We based the assessment of the produced dataset for our southern African study area on an exhaustive analysis of overlapping pixels: 98.8% of the redundant overlaps are in the range of the expected ±2.5% overall radiometric algorithm accuracy. AOD is invery good agreement with AERONET sunphotometer data (R²: 0.72 to 0.79, low intercepts of 0.02 to 0.03 and slopes near unity). The uncertainty in using the water vapor fallback climatology is approximately ±2.8% for the TM SWIR1 band in the wet season. The topographic correction was considered successful by an investigation of the non-relationship between the illumination angle and the corrected radiance.
In order to strengthen the multi-sensor capabilities of our framework, we intend to adapt the method for the coherent inclusion of similar upcoming optical sensors like any Landsat-9+ spacecraft or the soon-to-be-available Sentinel-2 A/B imagery. Elaborate follow-up applications that are in need of dense and long time series across large areas will greatly benefit from such an integrated pre-processing as the impact of cross-sensor variations can be significantly reduced if all data are processed with one single algorithm. In addition, the integrated usage of Landsat and Sentinel-2 data offers new opportunities in areas where dense coverage with optical imagery is still of concern and will greatly improve the applicability of certain time series approaches that are in need of dense input data.
Paper 2548 - Session title: Big Data
17:10 Big Data Processing: Lessons learned from the Global Web Enabled Landsat Data (WELD) project
Votava, Petr (1,2); Roy, David (3) 1: University Corporation at Monterey Bay, United States of America; 2: NASA Ames Research Center, United States of America; 3: Geospatial Sciences Center of Excellence, South Dakota State University, United States of America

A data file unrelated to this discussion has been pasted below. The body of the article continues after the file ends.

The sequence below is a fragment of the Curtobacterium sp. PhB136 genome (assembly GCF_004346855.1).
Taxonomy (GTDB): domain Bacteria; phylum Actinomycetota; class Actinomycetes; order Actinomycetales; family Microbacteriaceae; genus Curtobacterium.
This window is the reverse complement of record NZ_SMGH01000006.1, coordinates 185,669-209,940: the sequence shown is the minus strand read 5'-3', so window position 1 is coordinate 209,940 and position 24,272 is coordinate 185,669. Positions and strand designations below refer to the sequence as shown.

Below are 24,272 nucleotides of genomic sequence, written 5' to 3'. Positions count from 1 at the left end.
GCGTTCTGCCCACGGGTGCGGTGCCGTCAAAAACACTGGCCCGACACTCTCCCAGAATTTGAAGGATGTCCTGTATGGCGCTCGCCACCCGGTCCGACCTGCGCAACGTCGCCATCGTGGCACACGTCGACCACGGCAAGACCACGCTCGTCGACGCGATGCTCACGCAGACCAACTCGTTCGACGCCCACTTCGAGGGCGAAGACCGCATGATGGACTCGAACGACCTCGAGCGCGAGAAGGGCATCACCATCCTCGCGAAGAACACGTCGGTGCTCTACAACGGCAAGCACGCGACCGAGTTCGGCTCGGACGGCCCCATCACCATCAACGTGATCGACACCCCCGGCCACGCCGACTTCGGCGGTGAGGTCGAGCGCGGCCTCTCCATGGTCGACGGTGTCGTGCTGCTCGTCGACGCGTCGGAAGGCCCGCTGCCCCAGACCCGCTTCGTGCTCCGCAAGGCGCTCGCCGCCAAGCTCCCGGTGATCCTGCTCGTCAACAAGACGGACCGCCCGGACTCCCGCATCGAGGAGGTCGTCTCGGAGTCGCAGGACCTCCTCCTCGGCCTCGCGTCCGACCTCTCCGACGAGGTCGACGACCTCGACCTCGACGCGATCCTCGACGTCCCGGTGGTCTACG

At over 40 years, the Landsat series of satellites provides the longest temporal record of space-based surface observations. The Sentinel-2 multi-spectral global coverage will continue this record but with increased data volume. The need for “higher-level” Landsat and Sentinel-2 products, i.e., beyond radiometricallyand geometrically corrected scenes, has been advocated by the science and applications user communities. The NASA funded Web-enabled Landsat Data (WELD) project has demonstrated this capability by systematically generating 30m weekly, seasonal, monthly and annual temporally composited Landsat mosaics of the conterminous United States (CONUS) and Alaska for 10+ years (http://weld.cr.usgs.gov/). Recently, the WELD code was ported to the NASA Earth Exchange (NEX) to generate global 30m monthly and annual products and native resolution browse images using every available contemporaneous Landsat 5 and 7 scene (http://globalweld.cr.usgs.gov/). The NEX is a collaborative supercomputing (access to over 200,000 cores) and data (access to 2PB online storage) platform that facilitates end-to-end execution of large-scale Earth science projects with distributed process execution, analysis and result sharing (https://nex.nasa.gov). This presentation describes the global WELD processing approach and challenges for data management, (re)processing, provenance tracking, and product quality assessment within the NEX production pipeline. The product distribution from the NASA USGS Land Processes Distributed Active Archive Center (LP DAAC) and the native resolution browse image integration into NASA’s internet Global Imagery Browse Service (GIBS) are shown. The latest version of the global WELD products and plans to expand the production toprovide Landsat 30m higher level products for any terrestrial non-Antarctic location for six 3-year epochs from 1985 to 2010 are presented. The NEX global WELD product and browse image production pipeline will process over 10PB of data using more than 1 million CPU hours. This presentation provides relevant insights into the Big Data processing challenges to advancing the virtual constellation paradigm for mid-resolution land imaging.